This deeply saddening case reveals a host of issues that go far wider than just the mother of Hamzah Khan. More than anything this case highlights how small but timely interventions at crucial points from professionals, but from the public too, could have prevented this tragedy.
It is utterly depressing that the first time all the information about the risks in Hamzah’s life were pulled together is a report which has only been written because he is dead. No one professional held all the information whilst he was alive to pull together the fuller picture that might have saved him.
Professor Nick Frost, chair of the Bradford Safeguarding Children Board, who led the serious case review into Hamzah Khan's death has said it is is his responsibility to "ensure lessons are learnt".
"Very sadly, I cannot give assurances that a tragedy like this will never happen again in our country - as we can't control or predict the behaviour of all parents, the vast majority of whom are doing their very best to care for their children.
"However, I can assure you that at this stage I am satisfied each agency is responding adequately but this is an ongoing process which requires constant monitoring.
"No child should go through what Hamzah experienced. I am satisfied that systems are in place today that minimise the chance of a situation such as this ever being repeated in Bradford."
Following the publication of a serious care review in the death of four-year-old Hamzah Khan, the children's minister Edward Timpson has written to Bradford Safeguarding Children Board asking them to answer 10 key questions missing from the report.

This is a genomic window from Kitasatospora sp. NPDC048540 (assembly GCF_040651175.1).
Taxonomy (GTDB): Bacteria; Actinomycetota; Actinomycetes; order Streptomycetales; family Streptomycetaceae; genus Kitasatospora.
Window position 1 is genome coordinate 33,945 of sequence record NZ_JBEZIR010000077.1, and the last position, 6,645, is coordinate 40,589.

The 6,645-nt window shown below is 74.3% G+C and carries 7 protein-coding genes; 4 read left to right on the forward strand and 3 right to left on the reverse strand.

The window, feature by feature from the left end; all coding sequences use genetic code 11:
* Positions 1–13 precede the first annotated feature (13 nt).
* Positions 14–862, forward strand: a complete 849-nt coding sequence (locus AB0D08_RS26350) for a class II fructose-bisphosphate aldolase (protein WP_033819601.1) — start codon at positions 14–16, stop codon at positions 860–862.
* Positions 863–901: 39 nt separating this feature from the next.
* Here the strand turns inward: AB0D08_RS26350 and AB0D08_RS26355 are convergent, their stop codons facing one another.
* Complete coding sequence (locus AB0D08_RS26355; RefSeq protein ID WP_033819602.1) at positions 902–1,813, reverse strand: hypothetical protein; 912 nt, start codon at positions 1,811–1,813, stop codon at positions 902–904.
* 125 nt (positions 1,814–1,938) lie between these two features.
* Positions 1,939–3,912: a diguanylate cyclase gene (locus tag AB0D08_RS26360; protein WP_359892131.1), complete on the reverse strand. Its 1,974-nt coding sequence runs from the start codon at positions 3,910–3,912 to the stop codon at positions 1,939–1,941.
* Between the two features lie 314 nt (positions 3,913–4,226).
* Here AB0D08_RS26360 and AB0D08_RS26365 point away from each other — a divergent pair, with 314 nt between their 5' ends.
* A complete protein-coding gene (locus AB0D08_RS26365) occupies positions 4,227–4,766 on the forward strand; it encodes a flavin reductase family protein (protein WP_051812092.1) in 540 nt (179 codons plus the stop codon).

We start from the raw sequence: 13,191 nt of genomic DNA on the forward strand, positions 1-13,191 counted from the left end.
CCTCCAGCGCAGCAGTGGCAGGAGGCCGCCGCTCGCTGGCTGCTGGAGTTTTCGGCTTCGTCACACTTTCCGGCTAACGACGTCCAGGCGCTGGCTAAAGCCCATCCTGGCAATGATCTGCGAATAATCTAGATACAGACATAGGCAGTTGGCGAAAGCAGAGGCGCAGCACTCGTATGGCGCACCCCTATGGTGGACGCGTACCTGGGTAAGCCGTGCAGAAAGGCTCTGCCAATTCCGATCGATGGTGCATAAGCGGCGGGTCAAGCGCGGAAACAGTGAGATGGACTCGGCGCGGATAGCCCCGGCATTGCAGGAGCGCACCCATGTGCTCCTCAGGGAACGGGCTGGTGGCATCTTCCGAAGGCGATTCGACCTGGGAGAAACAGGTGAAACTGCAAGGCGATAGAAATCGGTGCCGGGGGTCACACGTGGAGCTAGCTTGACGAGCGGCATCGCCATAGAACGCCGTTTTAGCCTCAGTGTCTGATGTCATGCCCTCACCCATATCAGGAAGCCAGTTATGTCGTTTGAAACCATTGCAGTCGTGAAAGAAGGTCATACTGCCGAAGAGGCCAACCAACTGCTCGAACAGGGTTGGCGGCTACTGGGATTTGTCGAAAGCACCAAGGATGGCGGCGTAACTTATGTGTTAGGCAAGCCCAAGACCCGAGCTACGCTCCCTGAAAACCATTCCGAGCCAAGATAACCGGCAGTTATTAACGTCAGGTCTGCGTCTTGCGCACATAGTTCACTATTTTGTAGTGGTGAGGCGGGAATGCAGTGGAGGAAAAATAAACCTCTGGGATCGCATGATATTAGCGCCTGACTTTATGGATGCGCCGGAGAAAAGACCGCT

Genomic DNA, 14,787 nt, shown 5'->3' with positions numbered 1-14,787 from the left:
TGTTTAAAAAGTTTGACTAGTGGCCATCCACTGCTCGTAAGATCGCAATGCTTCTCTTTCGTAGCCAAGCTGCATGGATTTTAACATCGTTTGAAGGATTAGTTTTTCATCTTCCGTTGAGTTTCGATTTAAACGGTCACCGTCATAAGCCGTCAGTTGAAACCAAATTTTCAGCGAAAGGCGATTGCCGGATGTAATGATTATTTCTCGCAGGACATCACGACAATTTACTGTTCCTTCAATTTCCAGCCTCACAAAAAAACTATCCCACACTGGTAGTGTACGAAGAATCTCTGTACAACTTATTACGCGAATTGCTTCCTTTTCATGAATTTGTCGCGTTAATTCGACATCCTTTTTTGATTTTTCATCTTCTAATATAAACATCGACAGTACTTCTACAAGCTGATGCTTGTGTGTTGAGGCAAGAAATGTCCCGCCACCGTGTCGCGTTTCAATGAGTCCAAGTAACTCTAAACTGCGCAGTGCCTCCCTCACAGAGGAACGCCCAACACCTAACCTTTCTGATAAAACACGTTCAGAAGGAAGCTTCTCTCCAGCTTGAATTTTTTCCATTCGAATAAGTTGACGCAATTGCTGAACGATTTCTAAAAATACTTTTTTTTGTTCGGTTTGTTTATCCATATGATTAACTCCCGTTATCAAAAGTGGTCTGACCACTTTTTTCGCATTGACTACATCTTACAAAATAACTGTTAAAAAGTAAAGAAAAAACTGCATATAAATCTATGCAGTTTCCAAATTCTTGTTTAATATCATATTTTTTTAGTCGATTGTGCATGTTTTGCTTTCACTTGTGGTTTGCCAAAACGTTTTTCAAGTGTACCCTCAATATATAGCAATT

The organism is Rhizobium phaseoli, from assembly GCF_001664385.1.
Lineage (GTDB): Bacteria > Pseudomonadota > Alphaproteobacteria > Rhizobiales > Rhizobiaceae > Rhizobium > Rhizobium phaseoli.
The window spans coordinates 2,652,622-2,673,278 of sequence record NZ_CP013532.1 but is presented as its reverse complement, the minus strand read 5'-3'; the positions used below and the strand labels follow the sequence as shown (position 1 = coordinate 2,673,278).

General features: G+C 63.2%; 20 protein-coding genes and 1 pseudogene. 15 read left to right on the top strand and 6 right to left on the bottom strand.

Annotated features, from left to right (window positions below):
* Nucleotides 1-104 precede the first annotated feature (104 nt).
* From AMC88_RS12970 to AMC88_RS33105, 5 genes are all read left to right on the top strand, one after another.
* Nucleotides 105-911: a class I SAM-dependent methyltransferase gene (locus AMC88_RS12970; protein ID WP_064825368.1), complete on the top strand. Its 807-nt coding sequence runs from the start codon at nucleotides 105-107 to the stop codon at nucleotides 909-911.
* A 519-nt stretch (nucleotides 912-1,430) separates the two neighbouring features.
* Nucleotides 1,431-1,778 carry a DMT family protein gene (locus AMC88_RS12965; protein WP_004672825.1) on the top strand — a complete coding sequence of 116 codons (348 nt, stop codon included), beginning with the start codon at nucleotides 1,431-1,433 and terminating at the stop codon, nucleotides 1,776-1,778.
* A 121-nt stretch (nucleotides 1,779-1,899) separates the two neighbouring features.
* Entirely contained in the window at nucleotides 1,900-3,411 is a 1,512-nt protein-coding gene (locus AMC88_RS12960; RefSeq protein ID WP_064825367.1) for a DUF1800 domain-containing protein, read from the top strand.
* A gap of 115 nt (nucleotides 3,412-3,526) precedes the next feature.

Mr Timpson said the answers to the "glaring absences" from the review must be made public to "ensure such mistakes will not be repeated in the future".
A Bradford toddler group leader has described her shock at hearing about how Hamzah Khan died, aged just four.
Speaking to Calendar, Christel Nishapati, said she was "amazed that nobody knew he existed".
The children's minister Edward Timpson has said he has "deep concerns" about the serious case review into the death of Hamzah Khan because it "fails to explain sufficiently clearly the actions taken, or not taken, by children's social care".
Four-year-old Hamzah Khan's mummified body was found in a travel cot under a pile of bedding, clothing and shoes, which was riddled with insects in his mother's squalid house.
Last month, his mother Amanda Hutton was sentenced to 15 years in jail for starving him to death last month.
Professor Nick Frost, chair of the Bradford Safeguarding Children Board, has said a serious case review has found four-year-old Hamzah Khan was "let down" by systems.
The SCR is very clear that Hamzah's death could not have been predicted but finds that systems, many of them national systems, let Hamzah down both before and following his death.
Sandra Robertshaw tells Calendar's Claire Ashforth how Hamzah Khan's siblings would visit her shop and were "sweet and polite" children.
The death of four-year-old Hamzah Khan, who was starved to death by his mother "could not have been predicted", a serious case review has found.
But it also concluded that systems "let Hamzah down both before and following his death.
Last month, mother-of-eight Amanda Hutton, 43, was jailed for 15 years after she was found guilty of the manslaughter of her son, whose decomposed body was found in a cot at their home in Bradford, West Yorkshire.
Siobhan Freegard, the founder of Netmums.com - says the reaction amongst her online community to the death of a four-year-old who starved to death was "not again".
Relatives of Hamzah Khan's mother Amanda Hutton - who was today jailed for 15 years, say they blame social services.
Netmums offers support for parents here